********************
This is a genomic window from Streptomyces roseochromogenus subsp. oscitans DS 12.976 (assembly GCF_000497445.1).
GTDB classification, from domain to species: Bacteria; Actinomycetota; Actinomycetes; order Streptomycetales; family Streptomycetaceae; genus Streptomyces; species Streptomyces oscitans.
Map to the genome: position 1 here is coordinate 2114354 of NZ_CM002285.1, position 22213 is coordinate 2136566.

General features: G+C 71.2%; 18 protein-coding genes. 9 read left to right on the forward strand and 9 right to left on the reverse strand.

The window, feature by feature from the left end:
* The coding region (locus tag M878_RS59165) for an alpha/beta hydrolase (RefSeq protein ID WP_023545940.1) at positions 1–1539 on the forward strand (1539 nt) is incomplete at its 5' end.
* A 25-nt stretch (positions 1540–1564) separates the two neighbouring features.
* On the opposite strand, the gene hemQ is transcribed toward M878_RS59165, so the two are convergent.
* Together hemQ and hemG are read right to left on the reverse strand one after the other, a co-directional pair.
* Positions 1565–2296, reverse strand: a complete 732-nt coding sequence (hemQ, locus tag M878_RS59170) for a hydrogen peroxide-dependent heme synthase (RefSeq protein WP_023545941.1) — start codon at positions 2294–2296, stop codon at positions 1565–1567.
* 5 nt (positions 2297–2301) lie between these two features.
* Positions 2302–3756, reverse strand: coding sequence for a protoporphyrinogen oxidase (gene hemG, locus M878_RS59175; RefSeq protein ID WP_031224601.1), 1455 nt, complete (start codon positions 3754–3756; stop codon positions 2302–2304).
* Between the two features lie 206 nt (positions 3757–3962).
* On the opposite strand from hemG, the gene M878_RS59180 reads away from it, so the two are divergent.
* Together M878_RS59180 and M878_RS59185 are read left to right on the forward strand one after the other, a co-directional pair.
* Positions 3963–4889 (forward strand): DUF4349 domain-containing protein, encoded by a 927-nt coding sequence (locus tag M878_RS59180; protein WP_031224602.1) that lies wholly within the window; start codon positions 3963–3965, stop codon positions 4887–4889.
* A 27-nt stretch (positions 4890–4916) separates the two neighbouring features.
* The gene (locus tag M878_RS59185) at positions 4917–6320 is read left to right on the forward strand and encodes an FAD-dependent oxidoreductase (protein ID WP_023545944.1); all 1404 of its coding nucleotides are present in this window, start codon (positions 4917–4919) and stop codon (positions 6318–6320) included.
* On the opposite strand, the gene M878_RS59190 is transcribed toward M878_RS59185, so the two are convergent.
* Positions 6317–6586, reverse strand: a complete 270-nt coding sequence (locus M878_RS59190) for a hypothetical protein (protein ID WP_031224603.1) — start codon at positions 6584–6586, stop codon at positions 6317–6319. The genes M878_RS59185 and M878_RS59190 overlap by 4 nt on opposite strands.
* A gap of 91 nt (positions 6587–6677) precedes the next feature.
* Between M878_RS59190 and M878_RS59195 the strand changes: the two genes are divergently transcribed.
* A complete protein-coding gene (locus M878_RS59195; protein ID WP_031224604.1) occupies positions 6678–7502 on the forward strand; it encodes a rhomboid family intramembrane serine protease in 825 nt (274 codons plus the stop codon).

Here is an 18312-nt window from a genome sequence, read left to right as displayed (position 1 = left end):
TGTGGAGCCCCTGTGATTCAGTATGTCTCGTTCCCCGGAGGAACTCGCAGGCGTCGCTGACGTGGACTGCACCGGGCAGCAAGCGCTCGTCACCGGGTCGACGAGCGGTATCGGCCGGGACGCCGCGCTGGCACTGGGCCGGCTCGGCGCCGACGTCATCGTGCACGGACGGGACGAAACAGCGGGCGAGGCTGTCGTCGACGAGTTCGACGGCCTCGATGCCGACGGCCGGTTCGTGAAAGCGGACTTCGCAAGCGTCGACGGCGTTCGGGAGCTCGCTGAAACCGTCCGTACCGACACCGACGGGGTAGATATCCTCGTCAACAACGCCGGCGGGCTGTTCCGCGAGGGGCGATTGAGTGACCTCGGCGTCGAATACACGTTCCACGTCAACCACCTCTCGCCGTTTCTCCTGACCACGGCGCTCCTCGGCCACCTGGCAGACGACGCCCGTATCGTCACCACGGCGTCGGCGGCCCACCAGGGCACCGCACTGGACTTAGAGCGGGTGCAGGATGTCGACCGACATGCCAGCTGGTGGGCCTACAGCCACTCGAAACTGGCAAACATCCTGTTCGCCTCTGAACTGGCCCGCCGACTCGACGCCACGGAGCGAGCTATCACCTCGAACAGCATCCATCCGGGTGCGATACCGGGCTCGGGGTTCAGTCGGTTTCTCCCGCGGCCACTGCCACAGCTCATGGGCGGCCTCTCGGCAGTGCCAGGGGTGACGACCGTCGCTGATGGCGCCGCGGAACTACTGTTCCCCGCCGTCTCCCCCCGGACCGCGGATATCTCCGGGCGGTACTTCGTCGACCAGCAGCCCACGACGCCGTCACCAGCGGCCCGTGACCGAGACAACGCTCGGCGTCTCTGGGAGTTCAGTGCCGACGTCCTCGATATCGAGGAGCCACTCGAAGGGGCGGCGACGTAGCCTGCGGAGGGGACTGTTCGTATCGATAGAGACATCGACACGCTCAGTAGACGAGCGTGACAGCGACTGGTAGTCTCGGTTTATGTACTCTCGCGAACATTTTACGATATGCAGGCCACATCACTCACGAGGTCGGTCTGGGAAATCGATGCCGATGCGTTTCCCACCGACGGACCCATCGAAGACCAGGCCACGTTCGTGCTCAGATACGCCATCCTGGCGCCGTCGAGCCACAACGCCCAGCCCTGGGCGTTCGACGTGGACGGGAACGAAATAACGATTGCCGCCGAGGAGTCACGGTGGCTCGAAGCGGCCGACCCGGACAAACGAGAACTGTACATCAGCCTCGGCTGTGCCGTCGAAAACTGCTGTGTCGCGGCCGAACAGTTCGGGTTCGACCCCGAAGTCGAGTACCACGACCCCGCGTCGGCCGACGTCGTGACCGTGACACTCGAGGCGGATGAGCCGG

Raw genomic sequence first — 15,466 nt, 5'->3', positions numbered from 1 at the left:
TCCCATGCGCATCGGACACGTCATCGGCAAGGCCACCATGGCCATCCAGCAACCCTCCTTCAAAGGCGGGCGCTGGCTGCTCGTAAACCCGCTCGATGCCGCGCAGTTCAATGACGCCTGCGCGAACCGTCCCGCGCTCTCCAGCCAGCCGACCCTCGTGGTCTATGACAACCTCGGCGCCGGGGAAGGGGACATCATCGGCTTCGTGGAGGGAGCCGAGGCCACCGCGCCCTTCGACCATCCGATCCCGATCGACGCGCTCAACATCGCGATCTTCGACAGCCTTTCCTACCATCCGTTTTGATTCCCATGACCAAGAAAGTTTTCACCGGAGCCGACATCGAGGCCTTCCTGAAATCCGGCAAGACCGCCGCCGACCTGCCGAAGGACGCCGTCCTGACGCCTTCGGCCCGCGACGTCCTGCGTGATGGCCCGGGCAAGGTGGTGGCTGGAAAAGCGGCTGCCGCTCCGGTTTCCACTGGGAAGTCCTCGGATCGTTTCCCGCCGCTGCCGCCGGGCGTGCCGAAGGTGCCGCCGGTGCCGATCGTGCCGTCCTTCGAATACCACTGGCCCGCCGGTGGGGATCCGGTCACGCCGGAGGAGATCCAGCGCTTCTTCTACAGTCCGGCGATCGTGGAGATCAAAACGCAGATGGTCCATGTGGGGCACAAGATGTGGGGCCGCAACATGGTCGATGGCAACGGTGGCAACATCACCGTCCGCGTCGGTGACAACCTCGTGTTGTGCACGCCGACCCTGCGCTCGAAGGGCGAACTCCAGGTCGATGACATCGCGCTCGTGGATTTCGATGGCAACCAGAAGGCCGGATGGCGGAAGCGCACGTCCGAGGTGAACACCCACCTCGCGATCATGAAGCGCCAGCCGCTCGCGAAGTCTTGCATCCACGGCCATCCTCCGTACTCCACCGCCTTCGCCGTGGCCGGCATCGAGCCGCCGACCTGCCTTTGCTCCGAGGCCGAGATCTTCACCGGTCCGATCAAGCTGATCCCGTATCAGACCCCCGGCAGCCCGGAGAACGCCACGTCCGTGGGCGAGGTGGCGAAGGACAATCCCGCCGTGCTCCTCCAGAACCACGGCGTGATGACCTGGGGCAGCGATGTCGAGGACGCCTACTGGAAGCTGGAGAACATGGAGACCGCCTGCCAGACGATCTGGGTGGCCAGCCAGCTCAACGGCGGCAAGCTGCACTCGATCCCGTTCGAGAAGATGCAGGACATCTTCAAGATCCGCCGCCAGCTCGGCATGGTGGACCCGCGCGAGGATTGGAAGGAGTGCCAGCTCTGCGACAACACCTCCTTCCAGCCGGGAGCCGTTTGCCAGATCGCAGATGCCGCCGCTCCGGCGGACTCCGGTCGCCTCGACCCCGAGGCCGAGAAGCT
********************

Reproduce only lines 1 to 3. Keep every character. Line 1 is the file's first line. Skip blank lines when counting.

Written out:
This is a genomic window from Streptomyces roseochromogenus subsp. oscitans DS 12.976 (assembly GCF_000497445.1).
GTDB classification, from domain to species: Bacteria; Actinomycetota; Actinomycetes; order Streptomycetales; family Streptomycetaceae; genus Streptomyces; species Streptomyces oscitans.
Map to the genome: position 1 here is coordinate 2114354 of NZ_CM002285.1, position 22213 is coordinate 2136566.